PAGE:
A core theme emerged in a Senate committee meeting on Wednesday morning: Social media companies are optimizing for attention — and until or unless government rules change, they’ll keep doing so.
Members of the Senate Homeland Security & Governmental Affairs Committee seemed to arrive at the same conclusion as they heard from a panel that included former high-level engineering executives from both Twitter and Meta.
“Today the algorithms are doing exactly what they’re intended to do, which is maximize attention on the platform,” Alex Roetter, a former senior vice president of engineering at Twitter, told the committee. “If companies were penalized for sharing certain types of content, these algorithms would no longer promote that content, because it would no longer be optimal for them to do so.”
The hearing was intended to discuss the impact of social media on homeland security. TikTok predictably received the most scrutiny, with Sen. Mitt Romney going as far to say it was “a huge risk” to allow “an authoritarian regime to have a social media capability of the scale they have in our country.”
But for the U.S.-based social media companies, the group homed in on the Platform Accountability and Transparency Act as a potential remedy for the perceived online polarization problem. PATA would require digital communication platforms such as Twitter, YouTube, Instagram and Facebook to comply when university researchers request data for projects approved by the National Science Foundation. If the platforms fail to do so, they will lose their Section 230 liability protections for hosting third-party content (which they really can’t afford to lose). Any shared data would also need to comply with privacy safeguards.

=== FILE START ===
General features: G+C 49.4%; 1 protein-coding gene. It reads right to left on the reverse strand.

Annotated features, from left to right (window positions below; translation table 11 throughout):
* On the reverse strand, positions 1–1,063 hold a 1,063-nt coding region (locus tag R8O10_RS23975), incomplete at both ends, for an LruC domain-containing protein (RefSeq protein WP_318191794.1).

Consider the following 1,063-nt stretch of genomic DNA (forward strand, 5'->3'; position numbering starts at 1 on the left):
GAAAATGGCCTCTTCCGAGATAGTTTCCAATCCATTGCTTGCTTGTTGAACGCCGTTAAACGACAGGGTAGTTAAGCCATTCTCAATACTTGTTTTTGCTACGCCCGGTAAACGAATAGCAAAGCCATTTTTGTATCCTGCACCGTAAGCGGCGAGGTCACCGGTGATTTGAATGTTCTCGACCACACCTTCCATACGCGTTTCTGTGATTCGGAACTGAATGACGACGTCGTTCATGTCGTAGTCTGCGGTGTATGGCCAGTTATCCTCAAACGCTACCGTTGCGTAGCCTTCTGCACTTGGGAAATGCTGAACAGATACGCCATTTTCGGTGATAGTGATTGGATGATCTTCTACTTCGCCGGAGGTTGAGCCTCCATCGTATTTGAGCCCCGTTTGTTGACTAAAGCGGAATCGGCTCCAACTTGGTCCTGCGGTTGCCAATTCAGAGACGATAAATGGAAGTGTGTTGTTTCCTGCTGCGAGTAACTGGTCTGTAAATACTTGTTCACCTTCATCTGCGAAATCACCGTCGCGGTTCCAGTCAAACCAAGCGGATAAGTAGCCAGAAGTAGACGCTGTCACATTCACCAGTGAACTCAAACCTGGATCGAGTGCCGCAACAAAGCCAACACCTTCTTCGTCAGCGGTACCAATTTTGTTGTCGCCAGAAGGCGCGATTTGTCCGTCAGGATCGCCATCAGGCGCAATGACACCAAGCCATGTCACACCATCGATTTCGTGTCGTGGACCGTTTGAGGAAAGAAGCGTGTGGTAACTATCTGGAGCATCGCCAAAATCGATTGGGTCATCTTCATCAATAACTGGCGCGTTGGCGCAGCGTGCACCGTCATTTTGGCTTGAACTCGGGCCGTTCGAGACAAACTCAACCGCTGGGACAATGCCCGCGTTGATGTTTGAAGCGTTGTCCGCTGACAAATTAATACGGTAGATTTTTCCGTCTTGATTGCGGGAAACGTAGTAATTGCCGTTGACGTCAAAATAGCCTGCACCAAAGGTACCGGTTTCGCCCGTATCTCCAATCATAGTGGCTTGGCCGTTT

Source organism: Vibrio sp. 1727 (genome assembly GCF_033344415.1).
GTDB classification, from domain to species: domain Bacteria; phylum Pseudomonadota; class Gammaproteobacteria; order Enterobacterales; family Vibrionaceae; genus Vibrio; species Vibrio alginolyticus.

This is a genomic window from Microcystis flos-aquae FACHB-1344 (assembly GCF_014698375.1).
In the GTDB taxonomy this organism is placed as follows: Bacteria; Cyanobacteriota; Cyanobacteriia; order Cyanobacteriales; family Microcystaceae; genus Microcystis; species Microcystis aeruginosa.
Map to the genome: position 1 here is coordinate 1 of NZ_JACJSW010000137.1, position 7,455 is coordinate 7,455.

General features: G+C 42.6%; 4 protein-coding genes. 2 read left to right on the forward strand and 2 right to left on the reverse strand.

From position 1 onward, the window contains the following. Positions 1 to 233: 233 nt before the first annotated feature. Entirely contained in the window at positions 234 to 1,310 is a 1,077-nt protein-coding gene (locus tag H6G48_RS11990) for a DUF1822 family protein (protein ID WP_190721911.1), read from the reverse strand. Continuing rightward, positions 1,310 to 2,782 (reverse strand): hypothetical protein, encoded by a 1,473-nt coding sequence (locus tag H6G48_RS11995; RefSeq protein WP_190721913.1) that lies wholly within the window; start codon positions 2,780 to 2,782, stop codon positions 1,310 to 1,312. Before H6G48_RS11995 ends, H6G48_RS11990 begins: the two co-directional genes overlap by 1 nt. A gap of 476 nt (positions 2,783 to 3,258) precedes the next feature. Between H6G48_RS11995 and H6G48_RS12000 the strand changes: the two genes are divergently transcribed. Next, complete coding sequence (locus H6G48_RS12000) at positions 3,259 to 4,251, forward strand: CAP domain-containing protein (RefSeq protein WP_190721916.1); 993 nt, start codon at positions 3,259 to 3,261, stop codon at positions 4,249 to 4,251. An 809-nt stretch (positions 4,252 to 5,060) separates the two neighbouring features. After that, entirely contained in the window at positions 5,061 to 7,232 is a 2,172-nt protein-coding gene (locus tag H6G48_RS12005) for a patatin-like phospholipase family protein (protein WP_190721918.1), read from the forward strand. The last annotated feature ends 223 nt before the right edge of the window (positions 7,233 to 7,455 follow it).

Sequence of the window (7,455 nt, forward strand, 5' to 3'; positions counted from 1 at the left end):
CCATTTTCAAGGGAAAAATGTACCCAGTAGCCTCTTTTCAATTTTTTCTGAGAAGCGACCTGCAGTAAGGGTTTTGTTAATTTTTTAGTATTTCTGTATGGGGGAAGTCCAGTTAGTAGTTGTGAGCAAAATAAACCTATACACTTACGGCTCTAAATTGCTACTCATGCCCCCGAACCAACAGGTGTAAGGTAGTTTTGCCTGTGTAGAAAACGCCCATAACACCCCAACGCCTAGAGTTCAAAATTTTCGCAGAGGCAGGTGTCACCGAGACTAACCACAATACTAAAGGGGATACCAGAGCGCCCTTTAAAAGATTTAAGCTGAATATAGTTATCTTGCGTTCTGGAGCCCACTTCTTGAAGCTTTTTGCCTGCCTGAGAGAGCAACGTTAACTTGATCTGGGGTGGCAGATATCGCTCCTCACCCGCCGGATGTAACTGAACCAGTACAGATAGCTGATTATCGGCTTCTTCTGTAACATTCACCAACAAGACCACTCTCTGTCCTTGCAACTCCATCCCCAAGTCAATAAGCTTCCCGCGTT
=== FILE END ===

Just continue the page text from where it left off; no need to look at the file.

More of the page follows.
Near the end of the session, Sen. Rob Portman asked Roetter a leading question about whether PATA would have been helpful "to at least get behind the curtain and figure out why decisions are being made.”
Roetter responded that PATA could be “extremely valuable” by allowing for a better understanding of “what sort of content is promoted and what the internal algorithms are that drive both decision-making and usage of the products.”
Brian Boland, a former vice president of strategic operations and analytics at Facebook, described PATA to the committee as “one of the most important pieces of legislation that is before you all.” Boland took issue with having to take tech companies at their word when they tell the public about operations. “In order to understand the issues that we’re concerned about with hate speech and the way that these algorithms can influence people, we need to have a public understanding and a public accountability of what happens on these platforms,” Boland said.
Though the legislative session is nearing its final days before the midterm election, PATA has a few things going in its favor: It was introduced at the end of 2021 by a group of bipartisan senators, including Republican Sen. Portman and Democratic Sen. Amy Klobuchar. Perhaps more importantly, PATA doesn’t ask all that much of social media platforms, at least relative to some of the antitrust bills still under consideration. Meta and Twitter already provide at least some data to university researchers. And PATA by itself wouldn’t require them to change their algorithms — it would just give the public greater visibility into them.